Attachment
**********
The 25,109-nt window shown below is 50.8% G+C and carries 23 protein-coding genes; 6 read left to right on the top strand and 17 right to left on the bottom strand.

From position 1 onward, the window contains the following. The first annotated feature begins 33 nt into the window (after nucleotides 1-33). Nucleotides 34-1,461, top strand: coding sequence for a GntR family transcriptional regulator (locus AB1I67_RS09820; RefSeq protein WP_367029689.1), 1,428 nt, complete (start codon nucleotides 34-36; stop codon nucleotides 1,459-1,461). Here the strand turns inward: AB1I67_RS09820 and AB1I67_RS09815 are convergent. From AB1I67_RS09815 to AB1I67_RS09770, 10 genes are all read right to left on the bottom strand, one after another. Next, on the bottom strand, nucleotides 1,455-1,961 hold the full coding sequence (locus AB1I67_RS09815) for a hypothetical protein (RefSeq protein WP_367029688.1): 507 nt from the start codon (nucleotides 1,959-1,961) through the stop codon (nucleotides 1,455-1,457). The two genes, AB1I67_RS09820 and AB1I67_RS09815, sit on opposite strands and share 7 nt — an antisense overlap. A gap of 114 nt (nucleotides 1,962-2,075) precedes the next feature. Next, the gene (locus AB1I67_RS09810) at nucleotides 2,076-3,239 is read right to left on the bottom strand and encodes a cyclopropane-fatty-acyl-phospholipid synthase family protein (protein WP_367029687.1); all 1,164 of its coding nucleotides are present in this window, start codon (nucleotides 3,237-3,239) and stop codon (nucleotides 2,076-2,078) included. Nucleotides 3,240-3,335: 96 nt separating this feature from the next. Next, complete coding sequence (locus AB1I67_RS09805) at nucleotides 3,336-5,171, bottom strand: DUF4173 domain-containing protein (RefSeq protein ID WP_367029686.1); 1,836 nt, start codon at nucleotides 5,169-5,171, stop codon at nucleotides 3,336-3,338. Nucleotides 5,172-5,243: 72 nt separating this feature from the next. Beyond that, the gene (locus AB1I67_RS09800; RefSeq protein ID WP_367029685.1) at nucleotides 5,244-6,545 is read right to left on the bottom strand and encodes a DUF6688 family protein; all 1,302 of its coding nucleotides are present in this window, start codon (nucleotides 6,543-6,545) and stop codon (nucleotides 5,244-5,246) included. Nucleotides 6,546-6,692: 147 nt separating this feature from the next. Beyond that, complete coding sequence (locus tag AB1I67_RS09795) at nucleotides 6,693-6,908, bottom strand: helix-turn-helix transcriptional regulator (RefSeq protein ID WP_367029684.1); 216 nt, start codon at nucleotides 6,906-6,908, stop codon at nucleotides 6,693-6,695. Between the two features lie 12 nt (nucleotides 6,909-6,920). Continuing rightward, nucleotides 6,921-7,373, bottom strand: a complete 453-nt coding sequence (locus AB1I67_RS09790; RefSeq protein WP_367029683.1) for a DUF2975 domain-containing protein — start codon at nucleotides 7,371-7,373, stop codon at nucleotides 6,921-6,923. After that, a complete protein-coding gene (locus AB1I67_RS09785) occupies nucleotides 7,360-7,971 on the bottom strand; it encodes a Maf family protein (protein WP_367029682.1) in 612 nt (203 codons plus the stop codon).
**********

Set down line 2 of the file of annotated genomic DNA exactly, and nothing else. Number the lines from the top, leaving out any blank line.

From position 1 onward, the window contains the following. The first annotated feature begins 33 nt into the window (after nucleotides 1-33). Nucleotides 34-1,461, top strand: coding sequence for a GntR family transcriptional regulator (locus AB1I67_RS09820; RefSeq protein WP_367029689.1), 1,428 nt, complete (start codon nucleotides 34-36; stop codon nucleotides 1,459-1,461). Here the strand turns inward: AB1I67_RS09820 and AB1I67_RS09815 are convergent. From AB1I67_RS09815 to AB1I67_RS09770, 10 genes are all read right to left on the bottom strand, one after another. Next, on the bottom strand, nucleotides 1,455-1,961 hold the full coding sequence (locus AB1I67_RS09815) for a hypothetical protein (RefSeq protein WP_367029688.1): 507 nt from the start codon (nucleotides 1,959-1,961) through the stop codon (nucleotides 1,455-1,457). The two genes, AB1I67_RS09820 and AB1I67_RS09815, sit on opposite strands and share 7 nt — an antisense overlap. A gap of 114 nt (nucleotides 1,962-2,075) precedes the next feature. Next, the gene (locus AB1I67_RS09810) at nucleotides 2,076-3,239 is read right to left on the bottom strand and encodes a cyclopropane-fatty-acyl-phospholipid synthase family protein (protein WP_367029687.1); all 1,164 of its coding nucleotides are present in this window, start codon (nucleotides 3,237-3,239) and stop codon (nucleotides 2,076-2,078) included. Nucleotides 3,240-3,335: 96 nt separating this feature from the next. Next, complete coding sequence (locus AB1I67_RS09805) at nucleotides 3,336-5,171, bottom strand: DUF4173 domain-containing protein (RefSeq protein ID WP_367029686.1); 1,836 nt, start codon at nucleotides 5,169-5,171, stop codon at nucleotides 3,336-3,338. Nucleotides 5,172-5,243: 72 nt separating this feature from the next. Beyond that, the gene (locus AB1I67_RS09800; RefSeq protein ID WP_367029685.1) at nucleotides 5,244-6,545 is read right to left on the bottom strand and encodes a DUF6688 family protein; all 1,302 of its coding nucleotides are present in this window, start codon (nucleotides 6,543-6,545) and stop codon (nucleotides 5,244-5,246) included. Nucleotides 6,546-6,692: 147 nt separating this feature from the next. Beyond that, complete coding sequence (locus tag AB1I67_RS09795) at nucleotides 6,693-6,908, bottom strand: helix-turn-helix transcriptional regulator (RefSeq protein ID WP_367029684.1); 216 nt, start codon at nucleotides 6,906-6,908, stop codon at nucleotides 6,693-6,695. Between the two features lie 12 nt (nucleotides 6,909-6,920). Continuing rightward, nucleotides 6,921-7,373, bottom strand: a complete 453-nt coding sequence (locus AB1I67_RS09790; RefSeq protein WP_367029683.1) for a DUF2975 domain-containing protein — start codon at nucleotides 7,371-7,373, stop codon at nucleotides 6,921-6,923. After that, a complete protein-coding gene (locus AB1I67_RS09785) occupies nucleotides 7,360-7,971 on the bottom strand; it encodes a Maf family protein (protein WP_367029682.1) in 612 nt (203 codons plus the stop codon).